12.06.18

Senate Democrats Urge DeVos to Hold Student Loan Companies Accountable, Increase Transparency to Ensure Companies Are Following the Law

Following DeVos’ troubling pattern of shielding student loan companies from accountability, Senators urge DeVos to increase transparency and accountability for companies receiving taxpayer-funded contracts

 

Senators: “Borrowers, taxpayers, schools, and policymakers are poorly served by the lack of transparency over student loan servicing”

 

Washington, D.C. – Led by U.S. Senator Patty Murray (D-WA), ranking member of the Senate Health, Education, Labor, and Pensions (HELP) Committee, 25 Senate Democrats sent a letter to Secretary of Education Betsy DeVos highlighting the need for the Department of Education to ensure student loan servicing companies that receive federal contracts are following the law and operating in the best interest of student loan borrowers. In the letter, the Senators cited concerns with Secretary DeVos’ past actions to shield student loan companies and debt collectors from accountability and urged her to make performance information about student loan companies public to ensure that corporations receiving taxpayer-funded contracts are following the law.

 

“The Department’s goal of modernizing our student loan repayment system has the potential to provide borrowers with consistent and quality help while they repay their student loans,” the Senators wrote. “To realize this vision, the U.S. Department of Education (“Department”) must ensure that student loan companies and debt collectors are using federal taxpayer dollars fairly, effectively, and legally. NextGen will only succeed if the Department begins to hold student loan companies accountable to the law, and if the Department allows state and federal regulators to do their job.”

 

After Secretary DeVos dialed back a series of consumer protections for student loan borrowers and ended the Department’s cooperation with the Consumer Financial Protection Bureau, DeVos claimed that states could not step in and protect borrowers from shady or deceptive practices of student loan corporations. Given persistent complaints from student loan borrowers about servicing problems and this Administration’s actions to weaken oversight of the industry that further put borrowers at risk, especially students of color, the Senators are urging Secretary DeVos to make information public so that states, federal agencies, borrowers, and the public can ensure these companies are now complying with the law.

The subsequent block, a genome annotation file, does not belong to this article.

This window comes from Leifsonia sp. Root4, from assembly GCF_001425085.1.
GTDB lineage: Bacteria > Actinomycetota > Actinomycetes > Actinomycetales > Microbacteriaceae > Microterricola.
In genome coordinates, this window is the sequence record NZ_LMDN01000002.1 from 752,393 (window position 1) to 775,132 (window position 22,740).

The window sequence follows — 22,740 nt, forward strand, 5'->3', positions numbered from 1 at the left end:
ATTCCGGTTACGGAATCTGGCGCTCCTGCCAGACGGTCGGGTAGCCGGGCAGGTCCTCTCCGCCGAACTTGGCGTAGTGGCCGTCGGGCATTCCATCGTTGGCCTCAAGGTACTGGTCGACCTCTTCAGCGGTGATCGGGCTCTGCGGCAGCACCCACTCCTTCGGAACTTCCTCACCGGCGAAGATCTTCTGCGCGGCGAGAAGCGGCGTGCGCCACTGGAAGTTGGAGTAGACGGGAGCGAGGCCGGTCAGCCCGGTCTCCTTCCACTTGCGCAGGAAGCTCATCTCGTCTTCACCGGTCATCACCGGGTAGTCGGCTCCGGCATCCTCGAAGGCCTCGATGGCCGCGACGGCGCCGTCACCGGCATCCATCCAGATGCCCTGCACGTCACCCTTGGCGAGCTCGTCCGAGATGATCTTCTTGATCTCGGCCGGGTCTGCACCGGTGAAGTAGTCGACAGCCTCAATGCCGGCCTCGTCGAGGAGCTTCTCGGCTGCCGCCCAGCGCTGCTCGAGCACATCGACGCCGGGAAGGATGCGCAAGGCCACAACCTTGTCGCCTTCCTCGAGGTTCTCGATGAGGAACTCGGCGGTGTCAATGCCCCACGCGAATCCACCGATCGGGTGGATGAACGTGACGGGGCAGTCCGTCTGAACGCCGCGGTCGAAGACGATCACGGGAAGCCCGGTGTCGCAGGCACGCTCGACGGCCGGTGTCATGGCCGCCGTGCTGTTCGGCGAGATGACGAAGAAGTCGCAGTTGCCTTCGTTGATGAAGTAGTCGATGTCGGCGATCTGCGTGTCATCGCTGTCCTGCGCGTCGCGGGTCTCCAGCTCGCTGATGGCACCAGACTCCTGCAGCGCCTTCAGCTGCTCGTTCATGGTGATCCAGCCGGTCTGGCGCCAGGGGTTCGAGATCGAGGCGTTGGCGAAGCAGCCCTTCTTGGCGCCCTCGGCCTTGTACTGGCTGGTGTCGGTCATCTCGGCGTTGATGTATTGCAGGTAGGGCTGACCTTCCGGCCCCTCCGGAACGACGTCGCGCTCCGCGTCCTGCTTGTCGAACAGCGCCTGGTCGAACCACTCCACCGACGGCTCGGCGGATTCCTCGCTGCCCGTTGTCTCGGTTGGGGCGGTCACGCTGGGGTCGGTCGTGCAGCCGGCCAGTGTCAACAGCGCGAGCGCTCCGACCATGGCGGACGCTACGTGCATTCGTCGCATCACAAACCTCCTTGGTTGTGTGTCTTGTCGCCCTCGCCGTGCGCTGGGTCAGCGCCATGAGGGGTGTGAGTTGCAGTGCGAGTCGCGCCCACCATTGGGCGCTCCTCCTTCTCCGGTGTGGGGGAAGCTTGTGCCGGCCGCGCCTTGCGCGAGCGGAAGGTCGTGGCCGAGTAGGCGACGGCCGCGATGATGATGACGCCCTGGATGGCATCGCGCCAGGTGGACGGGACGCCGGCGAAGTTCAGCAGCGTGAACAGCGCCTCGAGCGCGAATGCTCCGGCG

In addition Senator Murray, the letter was signed by Senators Baldwin (D-WI), Blumenthal (D-CT), Brown (D-OH), Cortez Masto (D-NV), Feinstein (D-CA), Gillibrand (D-NY), Hassan (D-CA), Klobuchar (D-MN), Leahy (D-VT), Merkley (D-OR), Murphy (D-CT), Reed (D-RI), Sanders (I-VT), Shaheen (D-NH), Smith (D-MN), Stabenow (D-MI), Van Hollen (D-MD), Warren (D-MA), Whitehouse (D-RI), Wyden (D-OR), Durbin (D-IL), Kaine (D-VA), Jones (D-AL), and Casey (D-PA).

 

The text of the letter is below and the PDF is HERE.

 

December 6, 2018

 

The Honorable Betsy DeVos

Secretary of Education

U.S. Department of Education

400 Maryland Avenue, S.W.

Washington, DC 20202

 

Dear Secretary DeVos:

 

This letter is regarding Phase II of the solicitation for the Next Generation Processing and Servicing System (“NextGen”) which will determine the future of customer service provided to more than 42 million federal student loan borrowers throughout this country. The Department’s goal of modernizing our student loan repayment system has the potential to provide borrowers with consistent and quality help while they repay their student loans. To realize this vision, the U.S. Department of Education (“Department”) must ensure that student loan companies and debt collectors are using federal taxpayer dollars fairly, effectively, and legally. NextGen will only succeed if the Department begins to hold student loan companies accountable to the law, and if the Department allows state and federal regulators to do their job.

 

Federal contractors should place consumer protection among their highest priorities. However, recent developments have raised serious questions whether student loan servicers may be actively harming borrowers by failing to inform them of their options. More than one million student loan borrowers default on their loans each year, and often due to systematic servicing failures. This astounding level of default is unacceptable. The Department has access to an unprecedented amount of information on servicer interactions with borrowers, and this data should be used to promote better performance and high-quality customer service. The data should also be provided to independent regulators that oversee servicers’ compliance with the law. Servicers should have both a moral and regulatory obligation to operate in the best interest of borrowers.